Goddess, R. (2023). Does it really take a village? A heuristic inquiry into the meaning of spiritual community to single spiritual but not religious mothers [Unpublished Master’s thesis]. Alef Trust & Liverpool John Moores University.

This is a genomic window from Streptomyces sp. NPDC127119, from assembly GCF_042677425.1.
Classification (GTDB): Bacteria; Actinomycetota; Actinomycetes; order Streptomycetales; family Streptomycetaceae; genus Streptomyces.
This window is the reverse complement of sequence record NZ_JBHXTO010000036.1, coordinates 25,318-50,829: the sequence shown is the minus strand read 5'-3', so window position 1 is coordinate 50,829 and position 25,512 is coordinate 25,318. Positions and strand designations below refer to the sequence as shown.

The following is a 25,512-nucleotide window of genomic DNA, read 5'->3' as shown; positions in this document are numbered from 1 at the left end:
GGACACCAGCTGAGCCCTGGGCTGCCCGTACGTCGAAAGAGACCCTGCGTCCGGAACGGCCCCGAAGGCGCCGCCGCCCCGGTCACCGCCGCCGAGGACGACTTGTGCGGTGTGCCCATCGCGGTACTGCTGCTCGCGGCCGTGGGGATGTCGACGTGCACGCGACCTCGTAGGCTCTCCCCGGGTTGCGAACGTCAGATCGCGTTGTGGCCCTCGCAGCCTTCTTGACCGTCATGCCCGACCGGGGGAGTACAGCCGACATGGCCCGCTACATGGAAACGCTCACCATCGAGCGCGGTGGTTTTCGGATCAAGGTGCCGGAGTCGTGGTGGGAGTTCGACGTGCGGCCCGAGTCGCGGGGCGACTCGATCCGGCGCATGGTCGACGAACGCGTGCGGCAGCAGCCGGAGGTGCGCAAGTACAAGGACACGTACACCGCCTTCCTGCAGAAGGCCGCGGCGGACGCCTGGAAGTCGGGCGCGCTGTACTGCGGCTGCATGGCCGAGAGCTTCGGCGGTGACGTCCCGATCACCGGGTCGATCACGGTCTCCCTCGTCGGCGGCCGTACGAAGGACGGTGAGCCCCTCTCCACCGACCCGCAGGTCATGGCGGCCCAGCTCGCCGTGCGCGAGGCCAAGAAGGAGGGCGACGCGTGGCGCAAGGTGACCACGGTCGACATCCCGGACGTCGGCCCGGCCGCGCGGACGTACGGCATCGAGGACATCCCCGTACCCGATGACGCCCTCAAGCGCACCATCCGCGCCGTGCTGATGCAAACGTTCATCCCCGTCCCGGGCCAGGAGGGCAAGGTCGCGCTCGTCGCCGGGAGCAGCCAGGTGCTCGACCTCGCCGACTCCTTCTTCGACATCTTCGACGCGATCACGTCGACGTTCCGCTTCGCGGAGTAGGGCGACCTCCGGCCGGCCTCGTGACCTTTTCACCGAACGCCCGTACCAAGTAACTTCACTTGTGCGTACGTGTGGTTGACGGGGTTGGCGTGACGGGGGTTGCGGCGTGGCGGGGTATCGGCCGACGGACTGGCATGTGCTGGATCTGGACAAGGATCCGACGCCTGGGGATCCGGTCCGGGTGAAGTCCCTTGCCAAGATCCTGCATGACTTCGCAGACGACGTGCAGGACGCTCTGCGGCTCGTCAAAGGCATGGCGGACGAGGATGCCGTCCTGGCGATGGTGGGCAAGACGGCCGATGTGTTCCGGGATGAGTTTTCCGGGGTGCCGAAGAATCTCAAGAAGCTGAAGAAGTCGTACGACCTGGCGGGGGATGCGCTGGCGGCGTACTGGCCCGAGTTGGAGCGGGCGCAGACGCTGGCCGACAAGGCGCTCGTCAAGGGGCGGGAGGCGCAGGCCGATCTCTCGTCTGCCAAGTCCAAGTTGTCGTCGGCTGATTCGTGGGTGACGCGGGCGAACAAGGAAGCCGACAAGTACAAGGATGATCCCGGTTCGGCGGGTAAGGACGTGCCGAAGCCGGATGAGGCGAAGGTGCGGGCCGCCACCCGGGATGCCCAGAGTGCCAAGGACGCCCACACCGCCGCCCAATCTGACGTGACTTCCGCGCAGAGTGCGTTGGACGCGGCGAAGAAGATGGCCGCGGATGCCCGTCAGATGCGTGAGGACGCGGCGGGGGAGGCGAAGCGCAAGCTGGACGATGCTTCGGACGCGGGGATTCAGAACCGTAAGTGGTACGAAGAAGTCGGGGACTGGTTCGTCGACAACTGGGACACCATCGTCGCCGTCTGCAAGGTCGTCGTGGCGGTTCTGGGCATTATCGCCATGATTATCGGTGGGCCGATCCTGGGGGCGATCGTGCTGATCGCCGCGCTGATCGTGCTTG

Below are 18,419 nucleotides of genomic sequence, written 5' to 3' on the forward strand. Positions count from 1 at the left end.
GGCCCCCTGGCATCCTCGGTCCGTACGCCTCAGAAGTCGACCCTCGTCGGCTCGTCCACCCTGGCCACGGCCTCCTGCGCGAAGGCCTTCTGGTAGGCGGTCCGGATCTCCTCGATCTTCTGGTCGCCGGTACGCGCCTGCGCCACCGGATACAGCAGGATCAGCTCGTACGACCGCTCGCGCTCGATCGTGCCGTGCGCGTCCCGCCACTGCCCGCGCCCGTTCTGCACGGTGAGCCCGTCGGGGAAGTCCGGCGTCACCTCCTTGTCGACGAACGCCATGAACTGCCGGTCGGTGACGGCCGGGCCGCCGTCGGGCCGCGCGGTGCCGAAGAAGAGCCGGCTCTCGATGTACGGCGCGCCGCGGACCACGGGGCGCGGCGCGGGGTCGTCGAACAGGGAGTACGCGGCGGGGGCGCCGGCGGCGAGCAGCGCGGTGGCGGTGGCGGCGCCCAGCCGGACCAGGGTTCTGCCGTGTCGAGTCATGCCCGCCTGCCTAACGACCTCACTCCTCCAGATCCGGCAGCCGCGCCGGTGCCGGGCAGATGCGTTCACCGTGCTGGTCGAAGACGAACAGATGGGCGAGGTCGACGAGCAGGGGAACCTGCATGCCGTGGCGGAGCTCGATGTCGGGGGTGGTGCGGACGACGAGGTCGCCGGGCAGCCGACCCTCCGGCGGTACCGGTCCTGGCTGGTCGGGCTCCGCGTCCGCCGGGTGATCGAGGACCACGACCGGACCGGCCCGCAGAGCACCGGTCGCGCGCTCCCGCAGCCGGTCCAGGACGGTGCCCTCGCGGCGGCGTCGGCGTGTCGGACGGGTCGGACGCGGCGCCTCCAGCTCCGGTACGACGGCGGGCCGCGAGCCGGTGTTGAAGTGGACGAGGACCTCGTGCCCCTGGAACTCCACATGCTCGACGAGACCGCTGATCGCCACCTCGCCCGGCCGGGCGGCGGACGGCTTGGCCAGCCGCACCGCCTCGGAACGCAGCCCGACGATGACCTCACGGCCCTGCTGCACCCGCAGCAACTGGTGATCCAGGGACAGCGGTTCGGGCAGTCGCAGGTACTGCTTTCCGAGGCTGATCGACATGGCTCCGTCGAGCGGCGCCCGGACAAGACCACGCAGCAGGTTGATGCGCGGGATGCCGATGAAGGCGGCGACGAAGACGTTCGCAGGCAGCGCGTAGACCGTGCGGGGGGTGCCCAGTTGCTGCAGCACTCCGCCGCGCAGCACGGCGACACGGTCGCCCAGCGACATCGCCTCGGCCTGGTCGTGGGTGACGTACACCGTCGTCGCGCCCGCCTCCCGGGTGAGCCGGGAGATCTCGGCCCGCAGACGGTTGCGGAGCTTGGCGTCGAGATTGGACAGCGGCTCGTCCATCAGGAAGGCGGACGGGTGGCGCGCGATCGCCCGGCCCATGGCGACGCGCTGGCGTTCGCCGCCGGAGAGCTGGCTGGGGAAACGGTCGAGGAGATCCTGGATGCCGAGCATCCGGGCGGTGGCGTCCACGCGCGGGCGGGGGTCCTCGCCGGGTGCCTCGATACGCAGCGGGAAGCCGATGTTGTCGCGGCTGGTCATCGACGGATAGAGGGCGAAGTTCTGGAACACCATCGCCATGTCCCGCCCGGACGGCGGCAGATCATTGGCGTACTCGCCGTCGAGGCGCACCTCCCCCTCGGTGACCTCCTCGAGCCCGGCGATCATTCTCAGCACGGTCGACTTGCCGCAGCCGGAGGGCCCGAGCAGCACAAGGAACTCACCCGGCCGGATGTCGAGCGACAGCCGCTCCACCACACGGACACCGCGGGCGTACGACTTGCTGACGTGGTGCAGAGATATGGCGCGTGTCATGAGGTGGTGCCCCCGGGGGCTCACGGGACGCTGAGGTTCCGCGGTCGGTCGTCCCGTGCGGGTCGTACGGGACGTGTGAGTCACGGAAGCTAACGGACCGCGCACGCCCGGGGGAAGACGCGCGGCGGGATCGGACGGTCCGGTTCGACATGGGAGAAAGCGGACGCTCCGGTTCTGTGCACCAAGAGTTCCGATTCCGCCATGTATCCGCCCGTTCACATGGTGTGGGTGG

Single Spiritual But Not Religious (S,SBNR) mothers face marginalisation for being spiritual (Eise & Rawat, 2023) and for being single (O’Reilly, 2021). Oppressive patriarchal ideology and rising individualism in western culture augment maternal responsibilities. Feminist perspectives (Glaser, 2021; O’Reilly, 2010) highlight developmental and sociocultural concerns yet gaps in theoretical knowledge limit effective interventions. Molina (2021) found maternal spiritual connections were beneficial in married mothers, yet little is known about single mothers. The meaning and impact of Spiritual Community (SC) to six S,SBNR mothers was explored in this heuristic inquiry featuring interviews and personal experimentation. Moustakas’ (1990) stages of immersion, incubation, illumination and explication manifested the intuitive and creative thematic analysis. Main findings demonstrate this demographic is uniquely challenged, and that SC is a vital component in maternal and child wellbeing trajectories. SC is a safe space for processual unfolding, reduces allostatic overload, stems loneliness and maintains spiritual integrity. SC is preventative to toxic stress and improves motivation and commitment to conscious parenting. The research expands theoretical perspectives and shows S,SBNR mothers are enacting a paradigmatic shift in parenting and in mental health. Future directions should increase social justice through exploring potential interventions to make it easier to build quality community in motherhood.

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